BBC Question Time Manchester Muslim Woman Praised For Condemning 'Radicalisation And Extremism'
British Muslim Woman Suggests Saudi-Financed Mosques in England Be Closed
British Photographer Traps Herself in Cave in Animal Rights Protest
Malawi Government Clarifies Its Controversial Policy towards Muslim Women Wearing Hijab
Muslim British Leader Calls for End to Face Veils
New Transitional Home Will Serve Muslim Women in Windsor
Should Non-Muslim Women Wear The Hijab To Fight ‘Rampant Islamophobia?’
Compiled by New Age Islam News Bureau
Pakistan Teen Raped and Sentenced To Death by Stoning For Adultery
30 May 2017
A 19-year-old woman has been sentenced to death in Pakistan after she accused her cousin of raping her at gunpoint.
The woman said she was asleep at her family home in Rajanpur, in the country's central Punjab province, when the attack happened.
She reported the crime to the local Panchayat, a tribal court that operates outside the official justice system in remote areas of the country, but was told she had intentionally seduced her attacker.
The Panchayat, which included the alleged rapist's father, then found her guilty of adultery and declared her a Kari, or adulteress, the Express Tribune reports.
As a result the teen was sentenced to death by stoning or to be sold off, according to the Hindustan Times and Tribune.
The council decided no action needed to be taken against the alleged rapist.
The following day the woman and her father went to the police, who have now launched an official investigation.
An arrest warrant has now been issued for the members of the tribal council, and the woman taken to a refuge away from the village.
Women declared Kari are often executed by their own family in so-called honour killings to restore their reputation.
Another warrant has also been issued for the alleged rapist, local media reports.
British Muslim Woman Suggests Saudi-Financed Mosques in England Be Closed
May 31, 2017
A Muslim woman in Britain was applauded after making a far-reaching suggestion that all Saudi-financed mosques in England be closed; insisting terrorism is “being imported right under our noses.”
Just days after the deadly terrorist attack in Manchester that claimed the lives of 22 people, the woman appeared on the BBC talk show “Question Time” to say that this is something “we have to accept and we have to deal with.”
“I am a British Muslim, and I am very proud of my heritage,” she explained. “But I am also a realist and there is an elephant in the room here and unfortunately, it’s very unfortunate, there is an issue with regards to radicalization and extremism that does exist within our community.”
The woman then agreed with an earlier comment about mosques.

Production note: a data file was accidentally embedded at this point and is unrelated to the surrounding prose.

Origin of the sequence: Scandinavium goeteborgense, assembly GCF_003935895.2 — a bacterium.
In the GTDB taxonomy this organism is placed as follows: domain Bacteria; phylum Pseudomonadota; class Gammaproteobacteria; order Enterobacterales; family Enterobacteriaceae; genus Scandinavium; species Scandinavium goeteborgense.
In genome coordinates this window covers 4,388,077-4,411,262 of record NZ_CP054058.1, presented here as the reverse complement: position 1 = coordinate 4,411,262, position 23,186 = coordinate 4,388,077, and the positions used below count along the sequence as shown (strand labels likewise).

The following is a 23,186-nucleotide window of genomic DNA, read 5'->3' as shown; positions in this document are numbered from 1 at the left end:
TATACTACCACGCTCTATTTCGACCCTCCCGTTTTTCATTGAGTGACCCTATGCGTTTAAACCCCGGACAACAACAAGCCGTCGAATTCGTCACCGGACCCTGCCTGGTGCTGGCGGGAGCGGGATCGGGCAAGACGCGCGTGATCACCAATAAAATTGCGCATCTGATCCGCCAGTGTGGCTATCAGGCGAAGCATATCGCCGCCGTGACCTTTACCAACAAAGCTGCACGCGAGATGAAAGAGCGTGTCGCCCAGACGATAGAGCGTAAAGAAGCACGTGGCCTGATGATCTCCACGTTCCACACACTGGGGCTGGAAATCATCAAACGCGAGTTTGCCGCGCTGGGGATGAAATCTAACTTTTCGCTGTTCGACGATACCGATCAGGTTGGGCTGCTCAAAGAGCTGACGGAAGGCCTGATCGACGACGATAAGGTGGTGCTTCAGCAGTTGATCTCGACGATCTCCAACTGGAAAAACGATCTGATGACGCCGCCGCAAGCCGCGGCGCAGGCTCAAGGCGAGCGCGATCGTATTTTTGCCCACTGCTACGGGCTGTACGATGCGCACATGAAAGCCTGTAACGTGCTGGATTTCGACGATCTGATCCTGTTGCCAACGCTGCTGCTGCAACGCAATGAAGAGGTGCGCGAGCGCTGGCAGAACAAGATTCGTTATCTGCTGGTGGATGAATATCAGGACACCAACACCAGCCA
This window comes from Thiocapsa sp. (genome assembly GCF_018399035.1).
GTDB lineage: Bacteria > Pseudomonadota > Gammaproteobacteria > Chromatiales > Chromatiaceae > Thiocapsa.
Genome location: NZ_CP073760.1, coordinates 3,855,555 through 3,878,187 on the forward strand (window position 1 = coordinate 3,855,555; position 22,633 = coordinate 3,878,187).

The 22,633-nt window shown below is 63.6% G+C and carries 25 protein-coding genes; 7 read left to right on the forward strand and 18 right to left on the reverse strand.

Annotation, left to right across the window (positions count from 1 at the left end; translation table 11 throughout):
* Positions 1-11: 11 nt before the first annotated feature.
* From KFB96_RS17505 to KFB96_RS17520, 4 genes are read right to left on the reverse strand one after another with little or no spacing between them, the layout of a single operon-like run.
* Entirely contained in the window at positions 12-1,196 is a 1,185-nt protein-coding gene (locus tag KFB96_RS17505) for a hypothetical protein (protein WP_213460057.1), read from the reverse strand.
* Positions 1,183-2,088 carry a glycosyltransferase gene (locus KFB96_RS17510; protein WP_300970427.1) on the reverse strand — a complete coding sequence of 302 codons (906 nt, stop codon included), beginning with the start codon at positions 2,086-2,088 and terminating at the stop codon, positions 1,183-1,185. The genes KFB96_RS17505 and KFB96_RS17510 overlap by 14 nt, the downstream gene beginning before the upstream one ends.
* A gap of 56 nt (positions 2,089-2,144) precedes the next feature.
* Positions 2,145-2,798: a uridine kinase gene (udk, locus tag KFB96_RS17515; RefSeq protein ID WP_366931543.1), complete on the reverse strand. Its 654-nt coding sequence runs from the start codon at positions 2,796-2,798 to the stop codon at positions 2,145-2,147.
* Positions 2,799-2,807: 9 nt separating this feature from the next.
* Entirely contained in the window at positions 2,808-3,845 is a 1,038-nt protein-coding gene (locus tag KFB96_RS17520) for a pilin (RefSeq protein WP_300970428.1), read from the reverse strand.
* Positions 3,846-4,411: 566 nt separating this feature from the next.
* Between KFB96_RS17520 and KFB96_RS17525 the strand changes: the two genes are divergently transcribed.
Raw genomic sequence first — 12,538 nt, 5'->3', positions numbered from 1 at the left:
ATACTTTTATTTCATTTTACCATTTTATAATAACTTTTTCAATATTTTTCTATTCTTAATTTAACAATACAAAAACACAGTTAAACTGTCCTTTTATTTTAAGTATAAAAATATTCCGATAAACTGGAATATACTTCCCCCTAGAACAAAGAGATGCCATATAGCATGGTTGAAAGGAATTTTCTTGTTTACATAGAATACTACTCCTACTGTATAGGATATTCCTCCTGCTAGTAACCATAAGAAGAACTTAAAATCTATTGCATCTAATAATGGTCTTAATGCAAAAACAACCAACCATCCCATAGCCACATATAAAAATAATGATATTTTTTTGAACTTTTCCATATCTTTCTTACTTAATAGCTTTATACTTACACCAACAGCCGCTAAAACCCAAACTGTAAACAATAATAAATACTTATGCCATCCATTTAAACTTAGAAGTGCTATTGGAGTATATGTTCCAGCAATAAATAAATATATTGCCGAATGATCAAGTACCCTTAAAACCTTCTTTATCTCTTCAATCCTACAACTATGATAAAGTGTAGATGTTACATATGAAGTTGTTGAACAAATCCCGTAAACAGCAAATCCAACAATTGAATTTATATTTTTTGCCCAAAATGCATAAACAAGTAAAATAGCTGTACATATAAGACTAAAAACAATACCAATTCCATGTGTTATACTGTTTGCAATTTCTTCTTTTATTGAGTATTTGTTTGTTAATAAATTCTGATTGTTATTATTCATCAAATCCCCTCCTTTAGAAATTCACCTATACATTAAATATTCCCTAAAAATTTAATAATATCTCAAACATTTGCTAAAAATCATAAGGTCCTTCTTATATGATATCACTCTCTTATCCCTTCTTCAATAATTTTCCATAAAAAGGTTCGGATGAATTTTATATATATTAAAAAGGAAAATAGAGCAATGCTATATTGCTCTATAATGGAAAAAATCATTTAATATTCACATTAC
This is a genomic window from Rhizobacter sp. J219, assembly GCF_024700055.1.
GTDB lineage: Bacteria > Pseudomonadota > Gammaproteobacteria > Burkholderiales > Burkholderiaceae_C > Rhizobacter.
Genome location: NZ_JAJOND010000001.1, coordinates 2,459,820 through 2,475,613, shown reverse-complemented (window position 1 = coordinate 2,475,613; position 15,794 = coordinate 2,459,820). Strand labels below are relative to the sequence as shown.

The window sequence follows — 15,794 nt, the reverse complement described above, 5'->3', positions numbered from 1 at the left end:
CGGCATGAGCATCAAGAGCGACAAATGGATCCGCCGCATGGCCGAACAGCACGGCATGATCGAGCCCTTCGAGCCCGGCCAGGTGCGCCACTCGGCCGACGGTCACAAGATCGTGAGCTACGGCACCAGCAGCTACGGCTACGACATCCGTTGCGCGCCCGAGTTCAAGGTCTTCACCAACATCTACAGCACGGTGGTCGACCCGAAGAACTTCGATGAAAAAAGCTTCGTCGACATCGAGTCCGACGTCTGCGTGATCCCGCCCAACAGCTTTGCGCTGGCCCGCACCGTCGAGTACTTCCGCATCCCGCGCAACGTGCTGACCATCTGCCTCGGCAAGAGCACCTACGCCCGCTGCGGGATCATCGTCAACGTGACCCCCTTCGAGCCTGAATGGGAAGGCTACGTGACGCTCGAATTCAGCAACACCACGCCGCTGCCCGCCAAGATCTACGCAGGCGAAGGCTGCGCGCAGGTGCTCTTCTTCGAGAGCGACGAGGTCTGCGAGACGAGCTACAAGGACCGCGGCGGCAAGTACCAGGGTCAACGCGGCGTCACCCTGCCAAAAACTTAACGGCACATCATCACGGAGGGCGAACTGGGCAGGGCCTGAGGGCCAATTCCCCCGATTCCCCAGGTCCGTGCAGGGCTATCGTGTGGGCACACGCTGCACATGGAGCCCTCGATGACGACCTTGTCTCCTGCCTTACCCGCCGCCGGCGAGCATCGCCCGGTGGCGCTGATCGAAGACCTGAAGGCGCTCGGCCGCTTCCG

“Yes, we do have an issue within our mosques, within our religious institutions,” she stated. “We have children being taught the Wahhabi interpretation of the Quran. We have Saudi-trained clerics coming in and speaking to children as young as seven.”
“We have to do something about it,” she concluded.
And her recommendation was to temporarily shut down all Saudi-financed mosques in her country.
A fellow audience member suggested there are no longer any such mosques, but the woman shot her down, saying emphatically: “Yes there are, yes there are!”
British photographer traps herself in cave in animal rights protest
May 31, 2017
PETALING JAYA: British photographer Hannah Morris, 30, trapped herself in MacKinnon’s cave for a YouTube video she published on May 28 to raise awareness and gain signatures for the “Free Lasah the abused Malaysian Elephant” petition.
Hannah has called the demonstration “Trapped”.
According to Hannah, Lasah is 37 years old, and is forced to give rides all day wearing a heavy saddle. When he is not making money for his owners, Hannah said the elephant was chained every evening and every night, and left to wade in his own excrement.
“He lives alone with no other elephants, and has open wounds. Elephants are extremely intelligent and his suffering must end,” she said.
Hannah, along with Malaysian NGO FOTO (Friends of the Orangutan), have been trying to get Lasah moved to the Kuala Gandah elephant sanctuary.
“I am hoping the Malaysian wildlife department (Perhilitan) head Abdul Kadir Abu Hashim, and the Natural Resources and Environment Minister Wan Junaidi Tuanku Jaafar will watch my video.
“I wanted to do this not just for Lasah, but for all the animals trapped in the tourist industry, as well as the millions of animals trapped and used in the farming, fur and beauty industries.
She said she was not asking for donations, just awareness and signatures so Lasah the elephant could be saved.
Recounting her experience Hannah said, “It was so dark in the cave I couldn’t see clearly what was beside or above me as my torches were not powerful enough and my camera flash only fired for a split second.